Leicester receives major award for leading role in new space science mission: SMILE

Posted by ap507 at Oct 31, 2017 09:46 AM |
Our University leads on building science instrument for international solar-terrestrial and space weather mission
Leicester receives major award for leading role in new space science mission: SMILE

Cut-away of the Soft X-ray Imager (SXI) being developed at the University of Leicester for the SMILE mission

UK academic institutions including our University will lead an international solar-terrestrial and space weather mission, taking on the development of a major science instrument thanks to funding from the UK Space Agency.

An initial £3 million award will support academics working on SMILE (the Solar wind Magnetosphere Ionosphere Link Explorer), a European Space Agency (ESA) science mission, being delivered jointly with the Chinese Academy of Sciences and due to launch in 2021.

SMILE will address fundamental gaps in knowledge of the solar-terrestrial relationship by providing, for the first time ever, global imaging of the Earth’s magnetosphere and its dynamic response to solar wind – charged particles streaming from the Sun.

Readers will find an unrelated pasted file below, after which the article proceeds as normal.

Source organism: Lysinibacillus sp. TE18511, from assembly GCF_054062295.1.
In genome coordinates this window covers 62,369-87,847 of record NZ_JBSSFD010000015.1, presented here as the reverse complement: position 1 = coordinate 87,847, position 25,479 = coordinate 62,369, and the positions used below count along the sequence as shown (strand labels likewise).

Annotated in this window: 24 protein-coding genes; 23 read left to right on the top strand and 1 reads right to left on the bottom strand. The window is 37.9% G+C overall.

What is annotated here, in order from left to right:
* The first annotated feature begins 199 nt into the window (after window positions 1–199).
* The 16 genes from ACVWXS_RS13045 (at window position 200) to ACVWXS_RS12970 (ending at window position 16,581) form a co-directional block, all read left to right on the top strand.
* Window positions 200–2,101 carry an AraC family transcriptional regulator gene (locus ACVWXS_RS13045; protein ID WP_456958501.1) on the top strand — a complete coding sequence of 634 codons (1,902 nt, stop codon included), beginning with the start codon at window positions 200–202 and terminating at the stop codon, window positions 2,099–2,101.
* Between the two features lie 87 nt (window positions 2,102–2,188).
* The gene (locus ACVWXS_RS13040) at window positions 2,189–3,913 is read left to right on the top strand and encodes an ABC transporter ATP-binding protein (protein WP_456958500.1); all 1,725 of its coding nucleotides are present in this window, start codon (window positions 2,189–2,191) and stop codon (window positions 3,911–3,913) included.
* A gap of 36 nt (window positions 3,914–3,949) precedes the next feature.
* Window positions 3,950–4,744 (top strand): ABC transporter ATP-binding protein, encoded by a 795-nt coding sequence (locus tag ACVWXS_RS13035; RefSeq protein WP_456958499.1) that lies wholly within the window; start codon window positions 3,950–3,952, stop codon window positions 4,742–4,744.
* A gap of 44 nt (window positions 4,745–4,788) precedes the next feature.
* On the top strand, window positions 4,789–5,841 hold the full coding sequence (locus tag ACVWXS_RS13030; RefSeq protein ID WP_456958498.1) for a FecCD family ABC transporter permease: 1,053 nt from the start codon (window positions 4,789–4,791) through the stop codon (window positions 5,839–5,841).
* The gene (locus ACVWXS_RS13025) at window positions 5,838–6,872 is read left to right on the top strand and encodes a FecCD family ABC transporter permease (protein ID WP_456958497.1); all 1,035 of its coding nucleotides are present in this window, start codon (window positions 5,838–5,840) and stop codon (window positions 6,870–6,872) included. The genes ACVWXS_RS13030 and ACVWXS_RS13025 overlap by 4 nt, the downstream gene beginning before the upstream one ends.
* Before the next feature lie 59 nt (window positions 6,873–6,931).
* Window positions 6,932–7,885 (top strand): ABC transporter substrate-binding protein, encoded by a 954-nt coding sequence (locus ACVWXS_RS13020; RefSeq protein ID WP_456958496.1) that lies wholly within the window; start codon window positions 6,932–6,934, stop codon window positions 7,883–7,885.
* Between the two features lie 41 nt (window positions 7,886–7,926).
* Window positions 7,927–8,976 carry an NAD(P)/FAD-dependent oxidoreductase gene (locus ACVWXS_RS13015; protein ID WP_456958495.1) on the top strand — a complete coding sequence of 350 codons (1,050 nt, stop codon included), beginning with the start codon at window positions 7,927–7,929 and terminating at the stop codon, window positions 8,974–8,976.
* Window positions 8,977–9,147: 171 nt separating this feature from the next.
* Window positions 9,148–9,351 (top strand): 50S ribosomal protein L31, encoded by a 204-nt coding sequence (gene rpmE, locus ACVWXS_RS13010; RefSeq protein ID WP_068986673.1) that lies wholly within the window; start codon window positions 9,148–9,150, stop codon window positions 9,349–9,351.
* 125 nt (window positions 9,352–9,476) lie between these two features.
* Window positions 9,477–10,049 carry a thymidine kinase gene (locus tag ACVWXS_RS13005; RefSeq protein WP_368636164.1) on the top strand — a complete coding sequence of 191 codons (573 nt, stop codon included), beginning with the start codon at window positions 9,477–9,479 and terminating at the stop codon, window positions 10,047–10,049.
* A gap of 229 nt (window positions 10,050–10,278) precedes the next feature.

The UK Space Agency’s £3 million investment package supports three UK academic groups for the next two years, and it is planned that this will be extended to support the mission throughout its development.

The majority of the funds will directly support the design and build of the mission’s most innovative science instrument, the SXI (Soft X-ray Imager), led by Dr Steven Sembay, from our Department of Physics and Astronomy. The SXI is a multi-national collaboration involving our University as the project lead, UCL and the Open University within the UK, and several international partners from Europe, China and the USA.

“The SMILE mission represents a truly cross-disciplinary enterprise; SMILE’s science goals are within the sphere of solar-terrestrial physics whereas the SXI instrument was borne from a long heritage at the University of Leicester in astrophysics and X-ray astronomy extending back over 50 years. It is a great example of the integrated approach to research being adopted at Leicester," says Dr Sembay.